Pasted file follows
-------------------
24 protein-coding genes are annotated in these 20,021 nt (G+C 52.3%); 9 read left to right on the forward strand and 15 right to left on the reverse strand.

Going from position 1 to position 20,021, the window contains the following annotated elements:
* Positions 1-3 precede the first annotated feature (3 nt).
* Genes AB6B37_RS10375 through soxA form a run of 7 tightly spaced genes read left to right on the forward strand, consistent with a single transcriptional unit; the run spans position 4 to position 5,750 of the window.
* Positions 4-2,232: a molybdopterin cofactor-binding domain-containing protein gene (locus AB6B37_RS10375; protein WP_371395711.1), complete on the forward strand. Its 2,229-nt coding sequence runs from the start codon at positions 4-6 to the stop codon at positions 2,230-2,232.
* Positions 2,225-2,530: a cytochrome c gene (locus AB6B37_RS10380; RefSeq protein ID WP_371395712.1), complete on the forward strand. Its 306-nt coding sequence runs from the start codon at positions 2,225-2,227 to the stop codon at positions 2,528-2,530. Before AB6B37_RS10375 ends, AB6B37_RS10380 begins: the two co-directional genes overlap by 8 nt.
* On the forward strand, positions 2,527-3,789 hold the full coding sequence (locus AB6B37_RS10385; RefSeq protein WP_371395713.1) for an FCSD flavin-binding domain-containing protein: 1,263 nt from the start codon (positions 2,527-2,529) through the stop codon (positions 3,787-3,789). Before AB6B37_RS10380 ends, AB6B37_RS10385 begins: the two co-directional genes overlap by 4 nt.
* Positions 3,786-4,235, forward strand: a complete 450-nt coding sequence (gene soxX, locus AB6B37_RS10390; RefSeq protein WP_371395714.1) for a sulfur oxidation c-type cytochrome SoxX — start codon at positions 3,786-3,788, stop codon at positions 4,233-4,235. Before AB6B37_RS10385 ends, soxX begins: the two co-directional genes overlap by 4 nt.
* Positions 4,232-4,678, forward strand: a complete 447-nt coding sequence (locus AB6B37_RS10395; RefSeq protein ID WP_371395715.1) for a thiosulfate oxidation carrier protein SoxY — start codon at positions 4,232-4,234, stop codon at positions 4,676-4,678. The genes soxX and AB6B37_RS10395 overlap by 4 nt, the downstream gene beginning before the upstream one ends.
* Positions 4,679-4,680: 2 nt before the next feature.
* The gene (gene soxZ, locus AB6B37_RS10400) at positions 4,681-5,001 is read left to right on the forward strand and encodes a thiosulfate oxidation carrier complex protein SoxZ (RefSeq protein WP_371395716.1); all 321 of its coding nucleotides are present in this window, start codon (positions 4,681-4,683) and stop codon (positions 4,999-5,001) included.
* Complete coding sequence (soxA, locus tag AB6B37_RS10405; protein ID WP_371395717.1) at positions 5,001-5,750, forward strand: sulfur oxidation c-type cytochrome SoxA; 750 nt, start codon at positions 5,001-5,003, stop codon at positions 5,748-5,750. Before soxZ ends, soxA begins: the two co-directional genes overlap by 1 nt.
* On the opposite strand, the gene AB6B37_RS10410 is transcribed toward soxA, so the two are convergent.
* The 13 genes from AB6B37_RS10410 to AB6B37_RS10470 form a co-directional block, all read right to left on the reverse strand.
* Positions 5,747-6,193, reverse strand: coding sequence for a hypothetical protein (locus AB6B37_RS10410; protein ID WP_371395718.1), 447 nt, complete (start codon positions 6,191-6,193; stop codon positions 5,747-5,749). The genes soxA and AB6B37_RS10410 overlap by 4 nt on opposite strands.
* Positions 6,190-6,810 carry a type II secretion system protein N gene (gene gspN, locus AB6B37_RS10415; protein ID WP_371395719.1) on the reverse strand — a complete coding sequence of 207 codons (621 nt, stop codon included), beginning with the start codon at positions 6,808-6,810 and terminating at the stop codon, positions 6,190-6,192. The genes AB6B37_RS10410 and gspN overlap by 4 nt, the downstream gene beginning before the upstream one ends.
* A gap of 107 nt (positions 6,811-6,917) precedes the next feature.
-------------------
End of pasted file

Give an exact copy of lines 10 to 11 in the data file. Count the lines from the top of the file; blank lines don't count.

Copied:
* Positions 4,679-4,680: 2 nt before the next feature.
* The gene (gene soxZ, locus AB6B37_RS10400) at positions 4,681-5,001 is read left to right on the forward strand and encodes a thiosulfate oxidation carrier complex protein SoxZ (RefSeq protein WP_371395716.1); all 321 of its coding nucleotides are present in this window, start codon (positions 4,681-4,683) and stop codon (positions 4,999-5,001) included.